In more than 150 years, just three women have served on the Idaho Supreme Court, and the three have some interesting insights into why that is, and what could change it.
Current Justice Robyn Brody, former Chief Justice Linda Copple Trout, and former Justice Cathy Silak spoke on a panel Thursday sponsored by the Idaho Legal History Society. Trout noted that when she first started practicing law in Idaho in the 1970s, there were few women lawyers, let alone judges.
“For many years, there just weren’t many of us,” she told a Boise audience of close to 100 that was heavy on female lawyers and law students. Now, there are more female lawyers, but there’s still a lack of female applicants for many of Idaho’s judicial posts.
Trout said that when she was chief justice, the court did a survey and found that the biggest reason female lawyers cited in not applying for judicial positions in Idaho was the prospect of having to run in an election. “Don’t be afraid of elections,” she told the crowd. “You can do it. Justice Brody demonstrated in a big way that you can.”
Brody, who was elected to the Idaho Supreme Court in a hotly contested race last year, said there have often been no female applicants for Idaho judgeships when vacancies have occurred in the past decade – particularly in parts of the state outside the Boise area. “If you’re looking at the judiciary, I would encourage you to look at other communities,” she said. “The rural counties are a great place to practice. … You may find opportunities you never dreamed of.”
She added, “If you want to be on the Supreme Court, you’ve got to tell people. … You have to tell people that that’s what’s in your heart.”
Silak noted that she was the last woman appointed to the Idaho Supreme Court – and that was 25 years ago. Recalling her Idaho Judicial Council interview for the appointment, she said, “It was the most nerve-wracking experience – I shouldn’t say that.” To laughter, she said, “You all should apply.”
Idaho justices can join the court in two ways: through appointment, when there’s a midterm vacancy, which requires screening by the Idaho Judicial Council and appointment by the governor; or through election, when a justice leaves office at the end of his or her term.
Silak also urged women not to be afraid of elections – though she was ousted from the Supreme Court in a contested election in 2000, losing to Justice Dan Eismann, who retired last month. However, she said, “I am the only person since 1936, I think, to be defeated as a Supreme Court justice, so it’s not that big of a risk, and my election was extremely unusual … so don’t let that stop you.”
She noted that was the third time she ran in a judicial election, including a contested election for her second term on the Supreme Court, and she won the first two. “I am two for three,” she said with a smile.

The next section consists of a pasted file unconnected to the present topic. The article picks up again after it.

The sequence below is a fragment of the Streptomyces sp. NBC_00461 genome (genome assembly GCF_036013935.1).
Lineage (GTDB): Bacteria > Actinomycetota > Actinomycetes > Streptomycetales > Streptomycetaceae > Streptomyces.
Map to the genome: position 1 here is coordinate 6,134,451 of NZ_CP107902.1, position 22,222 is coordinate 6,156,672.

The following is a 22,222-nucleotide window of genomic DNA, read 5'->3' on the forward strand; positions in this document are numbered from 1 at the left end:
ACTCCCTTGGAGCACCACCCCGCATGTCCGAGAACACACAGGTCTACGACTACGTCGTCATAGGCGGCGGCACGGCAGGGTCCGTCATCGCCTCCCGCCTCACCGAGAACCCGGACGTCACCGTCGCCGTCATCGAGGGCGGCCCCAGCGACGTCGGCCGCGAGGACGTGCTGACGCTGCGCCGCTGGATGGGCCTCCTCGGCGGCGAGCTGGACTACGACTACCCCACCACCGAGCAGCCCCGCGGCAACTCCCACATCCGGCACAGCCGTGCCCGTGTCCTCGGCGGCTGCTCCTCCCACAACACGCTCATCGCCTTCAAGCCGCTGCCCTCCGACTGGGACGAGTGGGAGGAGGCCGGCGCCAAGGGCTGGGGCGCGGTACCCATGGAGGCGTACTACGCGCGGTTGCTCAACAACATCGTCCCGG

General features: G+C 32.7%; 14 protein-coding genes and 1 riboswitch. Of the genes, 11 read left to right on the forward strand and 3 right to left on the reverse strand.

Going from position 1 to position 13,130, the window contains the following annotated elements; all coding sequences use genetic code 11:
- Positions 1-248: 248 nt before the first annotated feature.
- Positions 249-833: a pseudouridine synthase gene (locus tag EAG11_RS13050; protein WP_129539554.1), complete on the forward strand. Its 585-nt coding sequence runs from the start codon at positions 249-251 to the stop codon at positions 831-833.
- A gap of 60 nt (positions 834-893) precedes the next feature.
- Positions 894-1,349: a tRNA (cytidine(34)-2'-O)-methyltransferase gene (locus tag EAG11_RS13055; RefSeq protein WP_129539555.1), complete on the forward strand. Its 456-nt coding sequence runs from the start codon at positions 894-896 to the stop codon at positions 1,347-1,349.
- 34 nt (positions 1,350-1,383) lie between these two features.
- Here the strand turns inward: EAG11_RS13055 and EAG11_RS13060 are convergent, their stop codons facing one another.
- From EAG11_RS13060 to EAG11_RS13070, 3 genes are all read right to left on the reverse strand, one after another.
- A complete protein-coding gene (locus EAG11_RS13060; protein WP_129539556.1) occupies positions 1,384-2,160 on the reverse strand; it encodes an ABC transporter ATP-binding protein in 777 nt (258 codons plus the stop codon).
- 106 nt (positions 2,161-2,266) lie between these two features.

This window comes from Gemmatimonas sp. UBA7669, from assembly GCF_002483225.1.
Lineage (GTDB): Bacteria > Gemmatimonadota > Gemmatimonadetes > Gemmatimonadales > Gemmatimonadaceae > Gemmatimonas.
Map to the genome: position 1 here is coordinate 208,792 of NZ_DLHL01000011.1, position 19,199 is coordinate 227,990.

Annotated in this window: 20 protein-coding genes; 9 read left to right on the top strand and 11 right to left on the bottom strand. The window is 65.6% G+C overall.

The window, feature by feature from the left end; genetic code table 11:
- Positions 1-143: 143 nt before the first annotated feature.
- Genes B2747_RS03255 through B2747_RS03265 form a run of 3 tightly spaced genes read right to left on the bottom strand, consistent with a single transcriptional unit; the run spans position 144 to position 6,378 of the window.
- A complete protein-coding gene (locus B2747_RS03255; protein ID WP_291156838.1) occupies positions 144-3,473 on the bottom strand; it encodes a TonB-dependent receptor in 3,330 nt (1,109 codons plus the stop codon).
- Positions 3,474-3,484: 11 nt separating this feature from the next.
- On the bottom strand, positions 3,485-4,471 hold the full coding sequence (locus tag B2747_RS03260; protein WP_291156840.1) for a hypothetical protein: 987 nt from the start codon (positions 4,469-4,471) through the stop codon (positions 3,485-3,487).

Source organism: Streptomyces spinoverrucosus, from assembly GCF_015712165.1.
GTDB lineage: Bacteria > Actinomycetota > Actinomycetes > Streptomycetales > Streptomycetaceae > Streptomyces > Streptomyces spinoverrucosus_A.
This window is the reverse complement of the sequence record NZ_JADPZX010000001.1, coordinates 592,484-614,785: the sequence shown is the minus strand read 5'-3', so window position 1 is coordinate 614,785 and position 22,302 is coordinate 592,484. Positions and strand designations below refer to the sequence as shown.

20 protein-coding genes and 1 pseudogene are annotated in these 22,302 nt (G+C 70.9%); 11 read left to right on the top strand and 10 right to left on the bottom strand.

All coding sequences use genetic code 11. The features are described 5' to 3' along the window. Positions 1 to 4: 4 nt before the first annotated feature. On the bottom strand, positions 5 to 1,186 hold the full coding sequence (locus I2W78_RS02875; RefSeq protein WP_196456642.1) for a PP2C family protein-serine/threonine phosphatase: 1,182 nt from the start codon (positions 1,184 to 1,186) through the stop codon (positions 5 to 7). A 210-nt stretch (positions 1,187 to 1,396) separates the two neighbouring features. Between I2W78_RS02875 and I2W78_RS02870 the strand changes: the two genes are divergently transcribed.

Silak echoed a recent call from retired Chief Justice Jim Jones for a change in Idaho’s judicial elections, to move them from the May primary to the November general election. She noted that she was appointed by then-Gov. Cecil Andrus, a Democrat. But when she stood for re-election for the nonpartisan post, it was in a primary election – in which 86 percent of those voting were Republicans. “That’s when all the real partisans show up,” she said. “This can be fixed by our Idaho state Legislature – it does not require a change to our constitution.”
Currently, if no candidate gets a majority in the primary, the top two proceed to the November general election. That happened last year; Brody won both.
Brody said she preferred the electoral process to applying through the Judicial Council and seeking appointment. “I’m taking my chances with the people every single time,” the former Rupert attorney said. “I ran my practice that way, and I’ll run my campaigns that way, too.”
Fourth District Judge Nancy Baskin, who served as the moderator for the panel discussion, asked the three when they thought there would be “enough” women on the Idaho Supreme Court, citing U.S. Supreme Court Justice Ruth Bader Ginsburg’s famous comment that enough women on the U.S. high court would be nine – every seat, just as men had held every seat for so much of the nation’s history.
Brody said, “When it’s normal – when this isn’t a historic event.” Her comment drew applause. Both Trout and Silak agreed. “I don’t think it’s the numerical number that makes a difference,” Trout said. “It’s the fact that it’s routine.”
Baskin commented to applause, “I would say we need at least three, and I’d take all three of you at the same time.”
The Idaho Supreme Court has five justices.
Silak said when she first applied for the high court, Gov. Andrus had made it known that he wanted to appoint women to the court. “I advocate for our political leaders to take a page out of Gov. Andrus’ book and prioritize opportunity for women and minorities,” she said. “It’s important for judges to reflect society.”
On driving a Ford Pinto …
One of the biggest laughs of the evening came when Baskin teased Brody about having owned not just one, but two Ford Pintos. Brody said, “My father always told me that if we all drove Ford Pintos, the world would be a much humbler place.”
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